Care Partner Information Sheet

Dementia - Depression in Alzheimers Disease

Depression in Alzheimer's Disease

Depression is common in people with Alzheimer's disease. About 4 out of 10 people who have Alzheimer's disease also have depression. Depression is most common in the first six months after an Alzheimer's diagnosis, but it can occur at any time.

It can be hard to tell if a person with Alzheimer's disease is depressed. Many symptoms of depression and Alzheimer's disease are the same. It is important to take the person to a doctor to know if the person is depressed. Doctors will look for changes in the person over time. They will look at the person's medical history, review medications, and do a physical and mental exam. Doctors will also ask questions about any changes in the person's mood and behavior. It is important to make note of sudden changes, and tell the doctor. Some examples of common changes are listed below.

Signs of depression with Alzheimer's disease

  • Loss of interest or joy from hobbies or social activities
  • Not being able to focus, or make decisions
  • Loss of energy 
  • Changes in sleep or eating
  • Feeling sad, empty, or hopeless 
  • Does not talk or interact with others
  • Easily annoyed or angered 
  • Feeling guilty
  • Being nervous or worried 
  • Thoughts of death or suicide


If the person has depression, treatment may help improve the person's quality of life and ability to care for them self. Treatment will not prevent or cure Alzheimer's disease.

Depression in people with Alzheimer's disease can be treated. Giving support can help a lot. Below are some ways to help people with depression and Alzheimer's disease.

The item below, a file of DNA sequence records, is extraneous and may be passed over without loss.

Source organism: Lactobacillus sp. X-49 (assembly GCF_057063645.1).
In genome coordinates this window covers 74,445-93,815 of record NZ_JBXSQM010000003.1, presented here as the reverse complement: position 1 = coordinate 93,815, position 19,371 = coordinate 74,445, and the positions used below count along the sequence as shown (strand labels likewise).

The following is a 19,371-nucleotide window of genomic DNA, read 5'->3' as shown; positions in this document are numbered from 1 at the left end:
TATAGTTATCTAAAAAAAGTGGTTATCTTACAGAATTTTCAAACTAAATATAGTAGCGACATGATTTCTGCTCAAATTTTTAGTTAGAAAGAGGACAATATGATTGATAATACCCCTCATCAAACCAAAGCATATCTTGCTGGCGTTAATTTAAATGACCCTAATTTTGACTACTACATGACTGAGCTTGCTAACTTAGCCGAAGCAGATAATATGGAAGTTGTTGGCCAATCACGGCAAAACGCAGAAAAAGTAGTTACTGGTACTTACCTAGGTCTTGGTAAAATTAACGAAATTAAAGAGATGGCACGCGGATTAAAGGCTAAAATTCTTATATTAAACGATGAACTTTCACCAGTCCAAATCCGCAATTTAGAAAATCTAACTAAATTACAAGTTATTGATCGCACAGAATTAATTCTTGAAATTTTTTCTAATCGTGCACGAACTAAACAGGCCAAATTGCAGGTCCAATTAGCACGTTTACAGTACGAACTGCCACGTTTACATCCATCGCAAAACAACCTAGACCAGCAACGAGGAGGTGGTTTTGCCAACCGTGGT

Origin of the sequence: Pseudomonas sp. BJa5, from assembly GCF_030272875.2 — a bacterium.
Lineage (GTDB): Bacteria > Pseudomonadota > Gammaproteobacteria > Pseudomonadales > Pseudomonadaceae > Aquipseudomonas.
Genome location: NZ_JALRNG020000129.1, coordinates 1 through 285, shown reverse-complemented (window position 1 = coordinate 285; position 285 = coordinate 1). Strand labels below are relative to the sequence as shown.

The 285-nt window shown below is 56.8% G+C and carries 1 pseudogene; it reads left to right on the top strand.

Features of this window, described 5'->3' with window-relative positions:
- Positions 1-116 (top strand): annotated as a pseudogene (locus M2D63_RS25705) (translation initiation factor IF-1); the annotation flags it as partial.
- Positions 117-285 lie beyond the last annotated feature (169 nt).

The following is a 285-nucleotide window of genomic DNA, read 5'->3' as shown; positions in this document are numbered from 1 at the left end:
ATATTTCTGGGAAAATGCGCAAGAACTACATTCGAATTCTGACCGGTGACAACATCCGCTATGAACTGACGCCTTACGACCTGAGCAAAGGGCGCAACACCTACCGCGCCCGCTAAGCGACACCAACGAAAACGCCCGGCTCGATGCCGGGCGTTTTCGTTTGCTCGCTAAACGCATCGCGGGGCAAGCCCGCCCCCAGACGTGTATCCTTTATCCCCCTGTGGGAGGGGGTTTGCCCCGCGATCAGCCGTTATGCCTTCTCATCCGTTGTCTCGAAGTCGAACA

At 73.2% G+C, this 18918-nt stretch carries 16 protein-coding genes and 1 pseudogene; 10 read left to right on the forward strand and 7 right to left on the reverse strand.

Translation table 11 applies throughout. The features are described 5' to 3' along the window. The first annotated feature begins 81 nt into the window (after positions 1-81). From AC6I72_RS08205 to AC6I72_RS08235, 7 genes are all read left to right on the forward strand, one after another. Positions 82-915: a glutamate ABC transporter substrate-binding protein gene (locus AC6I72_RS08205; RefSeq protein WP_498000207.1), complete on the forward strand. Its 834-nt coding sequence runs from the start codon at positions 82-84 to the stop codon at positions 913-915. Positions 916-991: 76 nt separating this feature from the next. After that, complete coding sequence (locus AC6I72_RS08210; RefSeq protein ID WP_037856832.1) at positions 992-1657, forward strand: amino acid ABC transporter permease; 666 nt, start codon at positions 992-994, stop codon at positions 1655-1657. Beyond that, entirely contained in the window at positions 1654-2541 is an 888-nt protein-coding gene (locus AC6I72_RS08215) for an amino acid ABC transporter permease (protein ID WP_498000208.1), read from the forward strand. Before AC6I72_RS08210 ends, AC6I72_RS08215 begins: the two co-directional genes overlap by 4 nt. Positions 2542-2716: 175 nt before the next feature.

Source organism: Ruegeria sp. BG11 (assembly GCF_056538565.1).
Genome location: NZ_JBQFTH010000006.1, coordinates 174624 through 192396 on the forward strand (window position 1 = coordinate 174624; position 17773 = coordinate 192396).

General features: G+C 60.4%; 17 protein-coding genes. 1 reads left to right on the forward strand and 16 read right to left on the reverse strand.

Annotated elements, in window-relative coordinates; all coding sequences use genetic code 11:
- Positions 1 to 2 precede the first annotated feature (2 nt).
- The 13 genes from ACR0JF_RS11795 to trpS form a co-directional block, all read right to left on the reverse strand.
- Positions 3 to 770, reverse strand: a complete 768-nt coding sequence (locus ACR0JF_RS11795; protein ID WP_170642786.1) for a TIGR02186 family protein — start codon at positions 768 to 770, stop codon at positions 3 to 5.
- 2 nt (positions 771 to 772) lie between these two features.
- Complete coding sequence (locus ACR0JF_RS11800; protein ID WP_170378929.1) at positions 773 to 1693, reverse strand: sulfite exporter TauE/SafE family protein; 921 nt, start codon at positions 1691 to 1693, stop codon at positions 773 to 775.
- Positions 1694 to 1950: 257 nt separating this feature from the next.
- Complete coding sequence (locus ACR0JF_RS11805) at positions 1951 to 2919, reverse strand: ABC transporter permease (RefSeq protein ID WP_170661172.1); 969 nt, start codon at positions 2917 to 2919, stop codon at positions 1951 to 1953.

How to help people with depression and Alzheimer's disease

  • Follow a daily routine. Pay attention to the best times of day for the person.
  • Save the harder tasks, such as bathing, for the person's best time of day.
  • Make a list of activities, people and places the person enjoys. Include something from the list in activities every day.
  • Help the person to be active every day.
  • Find ways the person can join in activities and family life. Have them do as much as possible.
  • Tell the person they are loved and respected. Be sure to show love, respect and appreciation for the person.
  • Do not ignore the person's feelings of sadness. Tell them you hope they feel better.
  • Consider finding a support group, or social group. Groups are available for persons with Alzheimer's disease and for caregivers or family members.
  • Help the person set small goals for their daily activities. Celebrate when the goals are met.


In some cases, medications for depression also can help improve mood. Depression medication will only help with depression.

Caregivers of people with Alzheimer's disease should pay attention to their own moods. Care giving for someone with Alzheimer's disease is hard. Many caregivers experience depression. It is hard to be a good caregiver if you are depressed. Anger, tiredness, worry and sadness can all be signs of depression.

Caregivers with signs of depression should go to the doctor. Support groups and respite services also are available to help caregivers take breaks and be healthier. Healthy, relaxed caregivers provide better care. The Alzheimer's Association has support groups, and can help find other services. A local office can be found with the eldercare locator, or call 1-800-677-1116.


Written By: Jennifer Rangel-Villareal, Alzheimer's Association"Desert Southwest Chapter

Care Partner Information ~ Tips for Providing Older Adult Care
Edited by an interprofessional team from the University of Arizona Center on Aging

This project was supported by the Health Resources and Services Administration (HRSA) of the U.S. Department of Health and Human Services (HHS) under grant number U1QHP28721, Arizona Geriatrics Workforce Enhancement Program. This information or content and conclusions are those of the author and should not be construed as the official position or policy of, nor should any endorsements be inferred by HRSA, HHS or the U.S. Government.